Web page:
Retail analysts fear a nightmare before Christmas for British shops as figures published today show weakness ahead of the crucial holiday spending spree.
Footfall in UK retailers fell by two per cent year-on-year in October, according to figures from the British Retail Consortium (BRC) and Springboard.
The decline in the number of shop visits was the worst October in four years, and the biggest fall since June 2016. The three-month average, a key measure of momentum, is also the lowest since last June, the month of the EU referendum.
Separate data to be published today by payments giant Visa will show a similar picture of stuttering spending for October as unseasonably warm weather dragged sales of winter ranges of clothing and footwear to their biggest decline since 2011.
Spending decreased by two per cent year-on-year in October, while the rapid growth in online sales also moderated 2.2 per cent year-on-year.
Mark Antipof, chief commercial officer at Visa, said: “Retailers will now be pinning their hopes on strong performance around Black Friday and Cyber Monday. November’s data will therefore provide the first real clue on how Christmas is shaping up.”
Since the post-referendum fall in sterling economists have observed a slowing in consumption as inflation has rocketed, leaving wage growth far behind. The pound remains around 14 per cent weaker against the US dollar than it was two years ago.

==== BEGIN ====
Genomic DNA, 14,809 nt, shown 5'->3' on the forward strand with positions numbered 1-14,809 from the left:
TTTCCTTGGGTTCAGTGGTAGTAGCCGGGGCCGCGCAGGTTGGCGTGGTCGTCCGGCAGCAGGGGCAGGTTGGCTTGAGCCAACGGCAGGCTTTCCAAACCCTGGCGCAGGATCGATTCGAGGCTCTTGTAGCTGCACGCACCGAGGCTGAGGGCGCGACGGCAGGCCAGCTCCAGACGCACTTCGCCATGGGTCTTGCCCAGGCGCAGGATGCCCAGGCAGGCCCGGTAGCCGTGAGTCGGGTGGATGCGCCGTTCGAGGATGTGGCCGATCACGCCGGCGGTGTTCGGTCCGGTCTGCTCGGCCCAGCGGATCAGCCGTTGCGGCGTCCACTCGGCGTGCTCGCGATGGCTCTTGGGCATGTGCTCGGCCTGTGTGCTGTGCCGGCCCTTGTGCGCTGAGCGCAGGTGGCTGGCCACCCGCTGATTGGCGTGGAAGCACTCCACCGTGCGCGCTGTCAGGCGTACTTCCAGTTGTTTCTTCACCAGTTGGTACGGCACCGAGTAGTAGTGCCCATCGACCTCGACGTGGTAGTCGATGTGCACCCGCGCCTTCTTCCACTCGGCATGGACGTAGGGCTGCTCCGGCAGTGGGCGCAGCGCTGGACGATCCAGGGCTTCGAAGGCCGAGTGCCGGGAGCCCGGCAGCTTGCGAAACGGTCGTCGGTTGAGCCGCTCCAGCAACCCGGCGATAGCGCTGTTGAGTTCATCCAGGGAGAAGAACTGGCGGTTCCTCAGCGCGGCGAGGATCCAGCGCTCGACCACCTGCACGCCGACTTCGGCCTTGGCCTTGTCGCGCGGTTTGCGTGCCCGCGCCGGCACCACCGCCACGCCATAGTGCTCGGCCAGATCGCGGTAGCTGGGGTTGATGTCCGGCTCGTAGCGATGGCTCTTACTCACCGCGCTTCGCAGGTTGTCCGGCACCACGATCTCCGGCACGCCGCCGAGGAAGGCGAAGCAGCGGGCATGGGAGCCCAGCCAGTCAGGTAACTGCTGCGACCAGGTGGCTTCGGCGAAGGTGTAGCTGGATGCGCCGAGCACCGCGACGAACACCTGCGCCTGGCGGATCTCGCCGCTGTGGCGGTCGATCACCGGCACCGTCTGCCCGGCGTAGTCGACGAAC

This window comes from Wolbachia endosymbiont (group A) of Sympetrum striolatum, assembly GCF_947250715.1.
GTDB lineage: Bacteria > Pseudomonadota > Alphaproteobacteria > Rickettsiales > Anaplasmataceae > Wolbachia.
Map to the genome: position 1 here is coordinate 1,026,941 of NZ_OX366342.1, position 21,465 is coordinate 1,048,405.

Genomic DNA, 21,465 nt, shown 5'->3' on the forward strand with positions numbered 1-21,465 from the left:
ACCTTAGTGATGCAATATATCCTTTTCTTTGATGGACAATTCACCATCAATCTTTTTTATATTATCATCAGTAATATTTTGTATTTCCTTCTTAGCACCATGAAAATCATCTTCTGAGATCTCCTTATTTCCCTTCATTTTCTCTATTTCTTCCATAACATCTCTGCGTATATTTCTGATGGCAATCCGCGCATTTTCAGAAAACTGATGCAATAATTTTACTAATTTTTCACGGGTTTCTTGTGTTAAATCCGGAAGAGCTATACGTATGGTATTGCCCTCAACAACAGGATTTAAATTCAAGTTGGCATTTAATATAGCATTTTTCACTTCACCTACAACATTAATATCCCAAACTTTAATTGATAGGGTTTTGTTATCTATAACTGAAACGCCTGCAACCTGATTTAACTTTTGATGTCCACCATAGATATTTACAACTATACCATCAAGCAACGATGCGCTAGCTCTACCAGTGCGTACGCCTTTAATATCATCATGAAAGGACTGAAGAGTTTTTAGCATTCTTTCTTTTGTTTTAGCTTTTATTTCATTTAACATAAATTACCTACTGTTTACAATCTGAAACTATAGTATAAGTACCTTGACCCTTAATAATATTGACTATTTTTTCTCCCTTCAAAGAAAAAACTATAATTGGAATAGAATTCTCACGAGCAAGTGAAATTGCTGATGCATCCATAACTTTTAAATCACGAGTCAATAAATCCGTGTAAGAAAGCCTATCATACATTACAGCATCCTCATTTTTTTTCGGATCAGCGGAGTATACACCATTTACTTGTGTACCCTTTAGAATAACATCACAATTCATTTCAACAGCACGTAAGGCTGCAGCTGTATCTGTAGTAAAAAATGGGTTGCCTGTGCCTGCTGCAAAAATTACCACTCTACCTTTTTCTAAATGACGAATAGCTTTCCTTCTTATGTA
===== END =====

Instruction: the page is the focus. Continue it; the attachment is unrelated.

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Richard Lim, chief executive of Retail Economics, a consultancy, said: “The squeeze on personal finances is expected to be at its most intense leading up to Christmas, which does not bode well for retailers.
"The persistent erosion of spending power over the last few months has begun to take its toll and shoppers are tightening their belts."
The figures are a precursor to official government data on retail sales, released on Thursday, which are expected to paint a bleak picture of the retail landscape.
The Office for National Statistics is expected to report this week that retail sales fell by 0.5 per cent in September, the first drop for four years, according to City forecasters. Retail Economics forecasts sales volumes to fall by around 1.5 per cent over the final quarter.
Retailers' Christmas campaigns are now in full swing. Both Marks and Spencer and John Lewis put out their Christmas adverts last week, but with inflation peaking and interest rates rising, the outlook for spending over Black Friday and Christmas is uncertain. Short-sellers have been piling in to bet against Debenhams in recent weeks, underscoring the pressures faced by middle-market retailers in particular.
However, one potential bright spot is offered by figures to be published today which will show the number of retail store closures occurring each day has fallen to its lowest level for seven years.
In the first six months of the year, 2,342 shops opened across Great Britain, and 2,564 shops shut, representing a net 14 closures each day, according to figures released today by PwC and the Local Data Company.
The leisure sector has been performing particularly strongly, with the net number of food, drink and entertainment outlets such as coffee shops rising by 116 over the period. However, big declines in the numbers of charity shops, shoe shops and women's clothing stores were also evident.